On top of that, there is a very good chance of a whole lot of rain, with days 2-5 inclusive having at minimum a lot of cloud cover if not a virtual guarantee of rain. Of course, we can never be certain that rain will definitely happen, as there is a fine line between black clouds covering the sky and actual rain falling, but it sounds like it is likely that it will be a draw.
India, in the days of their big batting units, would fancy their chances at the MCG, with the big grounds inviting ample runs, but nowadays they are down to 3 batsmen of note, and only 1 who is really anything to worry about. Mind you, that one batsman, Virat Kohli, is a rather large worry, albeit that in 3 of his 4 innings this test series so far he has been targeted to great success.
India have some significant selection woes, with both opening batsmen failing so badly that the selectors want to drop both, but their main replacement, Prithvi Shaw, has been flown home. They’ve been allowed to call in 2 replacements for 1 player, another example of extraordinary generosity from Cricket Australia towards their Indian counterparts, but we still don’t know who will open. Presumably Mayank Agarwal will, and it is then a choice of keeping one of the out of form openers, perhaps Murali Vijay, or playing Rohit Sharma or even Hanuma Vihari in to open alongside him, the other one slotting in at number 6.
The bowlers seem more settled, but who India play as their spin bowler is more of a question, with news coming in that Ravindra Jadeja was secretly injured the whole time. Perhaps it is time for Kuldeep Yadav to be given a shot. Perhaps even Hardik Pandya, who joined the squad, will play at number 6.
That would mean potentially as many as 3 new players coming in, with 4 positional changes, which are a lot of changes for a side sitting at 1-1. Australia are, yet again, going in unchanged.
Possible Indian side: Mayank Agarwal, Hanuma Vihari, Cheteshwar Pujara, Virat Kohli (c), Ajinkya Rahane, Hardik Pandya, Rishabh Pant (wk), Kuldeep Yadav, Ishant Sharma, Mohammad Shami, Jasprit Bumrah.
Improved Batting depth.
The good news is that, if that side is chosen, they will at least bat with some level of intensity down to number 8, with Kuldeep Yadav boasting a first class batting average of 24.88 and a first class century to boot. That Indian side would also feature 4 pace bowlers and 5 bowlers in total, but on a ground that will suit spin more than Perth, they will want more spin, not less.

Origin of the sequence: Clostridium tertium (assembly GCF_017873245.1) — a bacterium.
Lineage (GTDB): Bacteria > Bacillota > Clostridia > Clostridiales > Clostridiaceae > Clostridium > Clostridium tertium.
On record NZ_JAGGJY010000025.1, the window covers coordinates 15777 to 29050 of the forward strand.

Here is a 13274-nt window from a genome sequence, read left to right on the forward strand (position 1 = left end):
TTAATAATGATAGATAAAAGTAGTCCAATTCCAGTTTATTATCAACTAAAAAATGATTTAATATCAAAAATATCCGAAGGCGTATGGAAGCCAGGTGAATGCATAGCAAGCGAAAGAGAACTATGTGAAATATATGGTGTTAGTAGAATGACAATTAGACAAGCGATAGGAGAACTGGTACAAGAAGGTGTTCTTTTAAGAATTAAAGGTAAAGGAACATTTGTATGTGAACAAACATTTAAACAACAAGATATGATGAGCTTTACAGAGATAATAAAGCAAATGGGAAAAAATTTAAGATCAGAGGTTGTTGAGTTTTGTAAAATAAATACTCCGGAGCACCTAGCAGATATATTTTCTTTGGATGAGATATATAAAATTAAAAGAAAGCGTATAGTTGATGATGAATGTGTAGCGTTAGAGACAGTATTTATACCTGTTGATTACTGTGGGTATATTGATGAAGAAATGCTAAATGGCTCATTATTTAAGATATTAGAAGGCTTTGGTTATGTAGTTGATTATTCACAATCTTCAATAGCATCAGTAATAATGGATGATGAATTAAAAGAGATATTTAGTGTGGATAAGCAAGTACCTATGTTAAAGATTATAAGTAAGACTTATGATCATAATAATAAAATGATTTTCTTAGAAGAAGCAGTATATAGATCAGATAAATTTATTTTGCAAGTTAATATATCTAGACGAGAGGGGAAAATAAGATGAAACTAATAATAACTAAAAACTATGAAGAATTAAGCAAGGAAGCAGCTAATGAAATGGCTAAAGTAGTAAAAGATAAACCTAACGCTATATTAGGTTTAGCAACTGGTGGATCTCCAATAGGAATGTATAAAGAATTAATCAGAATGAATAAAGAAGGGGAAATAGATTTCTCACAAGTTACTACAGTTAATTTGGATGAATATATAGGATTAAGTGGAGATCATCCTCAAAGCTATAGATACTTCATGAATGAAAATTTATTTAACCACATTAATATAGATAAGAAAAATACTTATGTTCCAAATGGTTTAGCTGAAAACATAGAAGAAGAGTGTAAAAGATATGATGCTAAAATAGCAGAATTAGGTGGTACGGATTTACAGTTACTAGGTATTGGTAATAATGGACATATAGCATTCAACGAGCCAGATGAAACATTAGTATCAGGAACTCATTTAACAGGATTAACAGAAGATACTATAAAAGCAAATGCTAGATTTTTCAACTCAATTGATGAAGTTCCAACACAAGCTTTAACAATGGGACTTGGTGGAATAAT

While India will want confidence, they are lacking it.
At the end of the first ever test held at Perth Stadium, news emerged that Virat Kohli had engaged in some well-spoken sledging, referring to Tim Paine as a “stop-gap captain” in an amusing way, but, rather than embrace the positive news about their captain, the BCCI, in their infinite wisdom, chose to deny that it had ever happened, somehow unaware that it was seen as a good thing, not a bad thing.
While Tim Paine’s sledge to Virat Kohli via Murali Vijay, was symbolic of Australia getting their mojo back, Virat Kohli, at least via BCCI, denying theirs, was symbolic of India losing their way. India were always going to lose at Perth, but in that test they lost a lot more than the match – along the way, they lost their way.
Will Melbourne’s weather play a role?
The weather, if not the conditions, should ruin the MCG test, and that’s a good thing as far as India are concerned for if the weather holds, the scoring rate is quick enough and the team totals are low enough, then the expectation is that Australia will win, and with that win ruin all of India’s hopes of a test series win in Australia.
India will want to get their rain dance going again. Just like how their anti-rain dance in Adelaide kept the expected thunderstorms at bay, this time they will want them to come, so as to keep their hopes of winning this series alive.